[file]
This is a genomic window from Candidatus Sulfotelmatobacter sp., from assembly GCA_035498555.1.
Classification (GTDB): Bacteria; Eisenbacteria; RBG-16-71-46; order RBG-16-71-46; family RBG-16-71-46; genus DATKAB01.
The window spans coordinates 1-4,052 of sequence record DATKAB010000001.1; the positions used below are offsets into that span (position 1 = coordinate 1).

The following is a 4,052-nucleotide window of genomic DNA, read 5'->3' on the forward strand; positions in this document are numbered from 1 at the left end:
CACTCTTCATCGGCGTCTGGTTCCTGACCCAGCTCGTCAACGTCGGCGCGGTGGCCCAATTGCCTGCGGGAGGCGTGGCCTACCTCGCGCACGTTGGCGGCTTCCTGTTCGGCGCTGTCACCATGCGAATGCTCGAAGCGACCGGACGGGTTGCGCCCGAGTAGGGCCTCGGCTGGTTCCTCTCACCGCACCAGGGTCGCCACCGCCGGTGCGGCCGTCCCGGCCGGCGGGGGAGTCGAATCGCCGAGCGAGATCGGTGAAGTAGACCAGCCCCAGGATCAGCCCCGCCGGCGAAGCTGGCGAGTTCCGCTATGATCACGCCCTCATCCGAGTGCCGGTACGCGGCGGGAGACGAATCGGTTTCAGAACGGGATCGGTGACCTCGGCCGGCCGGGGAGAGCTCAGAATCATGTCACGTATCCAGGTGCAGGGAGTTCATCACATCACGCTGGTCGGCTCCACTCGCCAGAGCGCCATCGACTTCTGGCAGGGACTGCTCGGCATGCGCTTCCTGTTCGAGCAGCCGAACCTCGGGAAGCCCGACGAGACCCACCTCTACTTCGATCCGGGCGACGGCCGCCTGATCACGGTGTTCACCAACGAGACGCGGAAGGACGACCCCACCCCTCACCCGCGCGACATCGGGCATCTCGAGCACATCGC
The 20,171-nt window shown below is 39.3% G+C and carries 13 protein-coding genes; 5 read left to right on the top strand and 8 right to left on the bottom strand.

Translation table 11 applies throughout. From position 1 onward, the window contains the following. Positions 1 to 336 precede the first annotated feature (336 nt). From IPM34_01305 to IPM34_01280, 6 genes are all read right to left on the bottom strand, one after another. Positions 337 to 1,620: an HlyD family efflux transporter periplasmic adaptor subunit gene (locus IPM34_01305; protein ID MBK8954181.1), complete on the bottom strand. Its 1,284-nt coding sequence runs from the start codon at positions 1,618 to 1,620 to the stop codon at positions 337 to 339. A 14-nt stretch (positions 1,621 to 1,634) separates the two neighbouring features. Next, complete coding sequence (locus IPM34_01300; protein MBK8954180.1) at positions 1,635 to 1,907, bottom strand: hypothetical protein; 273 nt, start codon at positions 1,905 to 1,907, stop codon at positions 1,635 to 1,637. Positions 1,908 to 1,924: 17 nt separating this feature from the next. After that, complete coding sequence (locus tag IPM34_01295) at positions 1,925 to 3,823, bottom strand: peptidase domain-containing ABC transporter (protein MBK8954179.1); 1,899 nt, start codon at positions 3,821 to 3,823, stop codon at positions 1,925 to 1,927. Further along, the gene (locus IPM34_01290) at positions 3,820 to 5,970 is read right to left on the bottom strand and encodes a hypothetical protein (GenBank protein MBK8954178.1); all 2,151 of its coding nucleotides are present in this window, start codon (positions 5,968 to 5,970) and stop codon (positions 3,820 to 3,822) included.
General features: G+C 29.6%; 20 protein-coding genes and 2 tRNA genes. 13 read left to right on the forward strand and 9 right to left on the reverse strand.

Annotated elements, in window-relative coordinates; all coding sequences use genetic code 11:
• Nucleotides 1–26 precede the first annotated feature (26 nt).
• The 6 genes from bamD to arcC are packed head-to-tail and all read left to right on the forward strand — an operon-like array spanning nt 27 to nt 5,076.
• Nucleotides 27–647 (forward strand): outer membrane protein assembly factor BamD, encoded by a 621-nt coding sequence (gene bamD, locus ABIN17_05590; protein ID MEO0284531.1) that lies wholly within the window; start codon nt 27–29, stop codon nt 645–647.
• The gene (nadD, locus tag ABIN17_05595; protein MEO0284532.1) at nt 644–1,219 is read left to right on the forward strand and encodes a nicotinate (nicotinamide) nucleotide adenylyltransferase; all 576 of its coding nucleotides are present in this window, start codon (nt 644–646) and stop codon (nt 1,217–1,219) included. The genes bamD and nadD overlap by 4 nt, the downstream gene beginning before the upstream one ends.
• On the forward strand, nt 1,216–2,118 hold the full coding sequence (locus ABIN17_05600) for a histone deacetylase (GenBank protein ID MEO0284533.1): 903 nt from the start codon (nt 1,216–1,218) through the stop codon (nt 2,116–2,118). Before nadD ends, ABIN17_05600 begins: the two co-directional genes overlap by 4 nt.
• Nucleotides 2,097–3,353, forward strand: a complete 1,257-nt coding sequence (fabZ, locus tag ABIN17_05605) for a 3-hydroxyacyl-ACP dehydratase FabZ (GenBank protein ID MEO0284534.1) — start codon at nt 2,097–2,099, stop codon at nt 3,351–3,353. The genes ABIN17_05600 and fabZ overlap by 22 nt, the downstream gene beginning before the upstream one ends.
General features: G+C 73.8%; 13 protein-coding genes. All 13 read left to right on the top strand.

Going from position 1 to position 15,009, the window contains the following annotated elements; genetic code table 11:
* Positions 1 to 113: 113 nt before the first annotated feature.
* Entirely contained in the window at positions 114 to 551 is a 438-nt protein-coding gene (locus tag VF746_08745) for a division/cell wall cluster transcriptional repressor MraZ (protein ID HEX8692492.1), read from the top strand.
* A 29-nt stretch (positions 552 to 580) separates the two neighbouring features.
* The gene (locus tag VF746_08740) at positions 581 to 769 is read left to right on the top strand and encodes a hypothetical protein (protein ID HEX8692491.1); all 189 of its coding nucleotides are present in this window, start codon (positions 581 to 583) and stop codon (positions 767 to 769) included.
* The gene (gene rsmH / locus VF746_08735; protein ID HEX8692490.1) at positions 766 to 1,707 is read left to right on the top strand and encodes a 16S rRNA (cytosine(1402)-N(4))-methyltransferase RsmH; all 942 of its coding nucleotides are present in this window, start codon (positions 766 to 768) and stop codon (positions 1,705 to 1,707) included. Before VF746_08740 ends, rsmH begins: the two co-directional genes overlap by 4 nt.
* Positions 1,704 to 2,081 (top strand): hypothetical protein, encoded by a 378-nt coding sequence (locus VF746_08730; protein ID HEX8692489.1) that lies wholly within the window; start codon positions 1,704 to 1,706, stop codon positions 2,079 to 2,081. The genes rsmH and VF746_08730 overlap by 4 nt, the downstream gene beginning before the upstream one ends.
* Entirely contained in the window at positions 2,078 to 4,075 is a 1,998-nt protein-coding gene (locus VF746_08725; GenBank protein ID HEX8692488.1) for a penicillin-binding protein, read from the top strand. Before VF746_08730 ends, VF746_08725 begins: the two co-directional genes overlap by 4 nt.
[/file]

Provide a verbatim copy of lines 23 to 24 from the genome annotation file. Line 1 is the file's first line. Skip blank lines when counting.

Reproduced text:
* Positions 1,704 to 2,081 (top strand): hypothetical protein, encoded by a 378-nt coding sequence (locus VF746_08730; protein ID HEX8692489.1) that lies wholly within the window; start codon positions 1,704 to 1,706, stop codon positions 2,079 to 2,081. The genes rsmH and VF746_08730 overlap by 4 nt, the downstream gene beginning before the upstream one ends.
* Entirely contained in the window at positions 2,078 to 4,075 is a 1,998-nt protein-coding gene (locus VF746_08725; GenBank protein ID HEX8692488.1) for a penicillin-binding protein, read from the top strand. Before VF746_08730 ends, VF746_08725 begins: the two co-directional genes overlap by 4 nt.